LINGUIST List 8.45

Fri Jan 17 1997

Sum: Bilabial trill

Editor for this issue: Ann Dizdar <>


  1. cpeust, Sum: bilabial trill

Message 1: Sum: bilabial trill

Date: Thu, 16 Jan 1997 20:50:18 +0000
From: cpeust <>
Subject: Sum: bilabial trill

Dear linguists,

A while ago I put the following query on the list:

There is an IPA-symbol 'B' which is meant to render a bilabial trill.
Does anyone of you know a language in which this sound is used in
regular words apart from onomatopoetic expressions?

I got replies from the following 17 people, to all of whom I say thank 

Jeff Allen
Joaquim Brandao de Carvalho
Robert Early
Daniel L. Everett
Ralf-Stefan Georg
Lee Hartmann
Olaf Husby
Miriam Meyerhoff
Timothy J Pulju
Malcolm Ross
Nick Sherrard
Keith W. Slater
Joan Spanne
Robin Thelwall
Larry Trask
Mary Ward
Paul Warren

I was informed of the following languages to make use of a bilabial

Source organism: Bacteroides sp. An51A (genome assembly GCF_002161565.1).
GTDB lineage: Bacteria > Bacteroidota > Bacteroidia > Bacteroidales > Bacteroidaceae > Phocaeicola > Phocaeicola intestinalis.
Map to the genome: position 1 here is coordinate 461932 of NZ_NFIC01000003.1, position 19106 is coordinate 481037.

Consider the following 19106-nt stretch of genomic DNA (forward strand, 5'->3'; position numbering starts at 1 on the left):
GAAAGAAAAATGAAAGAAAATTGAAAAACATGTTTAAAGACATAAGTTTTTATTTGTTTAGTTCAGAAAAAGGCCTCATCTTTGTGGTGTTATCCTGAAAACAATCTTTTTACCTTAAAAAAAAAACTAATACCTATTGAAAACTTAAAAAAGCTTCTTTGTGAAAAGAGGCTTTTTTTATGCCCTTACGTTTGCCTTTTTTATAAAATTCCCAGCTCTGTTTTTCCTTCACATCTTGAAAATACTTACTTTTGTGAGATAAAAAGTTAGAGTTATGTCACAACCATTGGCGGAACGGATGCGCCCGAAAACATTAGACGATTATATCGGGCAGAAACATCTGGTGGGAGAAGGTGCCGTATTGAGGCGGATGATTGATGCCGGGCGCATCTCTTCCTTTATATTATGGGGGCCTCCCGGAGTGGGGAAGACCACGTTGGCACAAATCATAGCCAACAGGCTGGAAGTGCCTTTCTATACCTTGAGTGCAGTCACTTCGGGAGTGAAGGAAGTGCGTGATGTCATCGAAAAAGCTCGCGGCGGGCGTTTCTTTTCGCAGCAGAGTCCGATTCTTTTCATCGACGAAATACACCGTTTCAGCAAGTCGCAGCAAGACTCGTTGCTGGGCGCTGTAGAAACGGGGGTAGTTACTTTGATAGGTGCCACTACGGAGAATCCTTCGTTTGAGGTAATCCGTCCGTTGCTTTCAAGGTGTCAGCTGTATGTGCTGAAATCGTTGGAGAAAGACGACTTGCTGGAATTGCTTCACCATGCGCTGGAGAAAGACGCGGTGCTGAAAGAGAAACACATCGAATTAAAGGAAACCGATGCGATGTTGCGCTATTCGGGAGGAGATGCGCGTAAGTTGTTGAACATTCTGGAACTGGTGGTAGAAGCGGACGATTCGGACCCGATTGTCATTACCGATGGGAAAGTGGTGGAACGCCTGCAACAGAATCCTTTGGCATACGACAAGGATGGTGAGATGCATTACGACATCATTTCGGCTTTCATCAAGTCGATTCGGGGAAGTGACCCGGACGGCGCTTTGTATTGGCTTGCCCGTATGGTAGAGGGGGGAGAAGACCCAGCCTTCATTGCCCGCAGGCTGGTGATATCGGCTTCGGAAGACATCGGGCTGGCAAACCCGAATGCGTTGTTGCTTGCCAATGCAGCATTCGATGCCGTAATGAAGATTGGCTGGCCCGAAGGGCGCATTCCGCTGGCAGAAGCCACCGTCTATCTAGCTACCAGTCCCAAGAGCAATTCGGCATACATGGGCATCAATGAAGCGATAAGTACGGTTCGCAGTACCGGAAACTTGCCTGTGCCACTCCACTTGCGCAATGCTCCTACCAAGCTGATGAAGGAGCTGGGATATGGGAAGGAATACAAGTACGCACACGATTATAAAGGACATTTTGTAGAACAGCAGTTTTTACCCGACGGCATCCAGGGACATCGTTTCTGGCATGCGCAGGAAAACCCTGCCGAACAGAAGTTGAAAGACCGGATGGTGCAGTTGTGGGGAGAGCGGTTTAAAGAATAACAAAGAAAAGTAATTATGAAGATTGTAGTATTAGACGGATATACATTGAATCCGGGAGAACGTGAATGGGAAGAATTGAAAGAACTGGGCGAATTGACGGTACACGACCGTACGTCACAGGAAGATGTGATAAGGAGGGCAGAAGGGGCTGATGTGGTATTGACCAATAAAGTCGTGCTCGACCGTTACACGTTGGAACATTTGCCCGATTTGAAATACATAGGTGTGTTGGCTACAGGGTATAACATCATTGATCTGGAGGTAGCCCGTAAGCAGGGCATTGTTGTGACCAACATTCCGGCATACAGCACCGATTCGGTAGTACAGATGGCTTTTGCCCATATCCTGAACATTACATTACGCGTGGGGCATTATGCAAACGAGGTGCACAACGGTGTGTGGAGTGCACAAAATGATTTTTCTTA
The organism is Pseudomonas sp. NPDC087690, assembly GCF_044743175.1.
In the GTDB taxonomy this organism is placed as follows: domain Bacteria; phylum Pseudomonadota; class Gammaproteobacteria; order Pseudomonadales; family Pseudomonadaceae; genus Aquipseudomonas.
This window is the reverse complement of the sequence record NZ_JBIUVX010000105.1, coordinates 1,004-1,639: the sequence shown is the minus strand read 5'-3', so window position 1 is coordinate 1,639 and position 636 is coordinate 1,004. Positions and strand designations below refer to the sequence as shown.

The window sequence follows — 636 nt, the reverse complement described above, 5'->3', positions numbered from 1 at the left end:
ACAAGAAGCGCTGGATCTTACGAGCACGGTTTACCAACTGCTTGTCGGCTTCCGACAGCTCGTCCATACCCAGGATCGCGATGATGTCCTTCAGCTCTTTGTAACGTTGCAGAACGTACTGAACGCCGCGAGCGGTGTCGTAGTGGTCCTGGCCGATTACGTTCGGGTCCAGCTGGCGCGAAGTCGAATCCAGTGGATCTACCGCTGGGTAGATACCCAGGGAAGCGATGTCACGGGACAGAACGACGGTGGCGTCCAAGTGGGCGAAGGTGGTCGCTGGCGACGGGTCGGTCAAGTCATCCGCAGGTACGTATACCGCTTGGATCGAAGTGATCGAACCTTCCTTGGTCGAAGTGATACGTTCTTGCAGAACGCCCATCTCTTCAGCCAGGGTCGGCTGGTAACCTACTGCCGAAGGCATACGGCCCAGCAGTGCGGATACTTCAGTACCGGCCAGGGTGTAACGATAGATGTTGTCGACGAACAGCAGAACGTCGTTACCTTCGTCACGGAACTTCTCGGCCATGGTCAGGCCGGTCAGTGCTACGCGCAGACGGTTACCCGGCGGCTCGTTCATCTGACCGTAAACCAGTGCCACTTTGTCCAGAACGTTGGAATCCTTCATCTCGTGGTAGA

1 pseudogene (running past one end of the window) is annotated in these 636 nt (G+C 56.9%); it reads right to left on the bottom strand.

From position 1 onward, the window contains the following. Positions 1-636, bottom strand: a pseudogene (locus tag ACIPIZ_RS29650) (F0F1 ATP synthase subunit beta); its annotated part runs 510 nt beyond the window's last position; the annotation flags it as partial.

trill, which according to Larry Trask should more exactly be analysed
as a prenasalised stop with trilled release in probably all languages
where it occurs. If not otherwise indicated, the sound either is
phonological rather than phonetical or I have no information on their
phonological status.

Amuzgo (used only exceptionally)
Baka (SW-Sudan, rarely)
Isthmus Zapotec (in few words only)
Kele (New Guinea)
Kurti (Admirality Islands)
Mangbetu (North-Eastern Zaire) (voiced and voiceless! according to
 J. B. de Carvalho)
Mewun (Vanuatu) (voiced and voiceless! according to J. Spanne)
Na?ahai (Admirality Islands)
Ngwe (Cameroon)
Nweh (Cameroon) (perhaps identical to Ngwe?)
Piraha (allophone of /b/)
Titan (New Guinea)
Uripiv (Vanuatu)
some dialects of Yi (Tibeto-Burman)

Other languages were made known to me which do not have a simple
bilabial trill but a bilabial trill with accompanying dental closure
(something like tB):

Abkhaz (possible realisation of the phoneme /tw/)
Oro Win

According to M. Ward, a language in Nigeria called Rindre, Nungu,
Wamba and a few other names possesses a labiodental flap.

Several respondents referred my to Ladefodged and Madiesson "The
Sounds of the World's Languages", Oxford: Blackwell 1995 which I have
not yet been able to consult.

Carsten Peust
Seminar of Egyptology and Coptology
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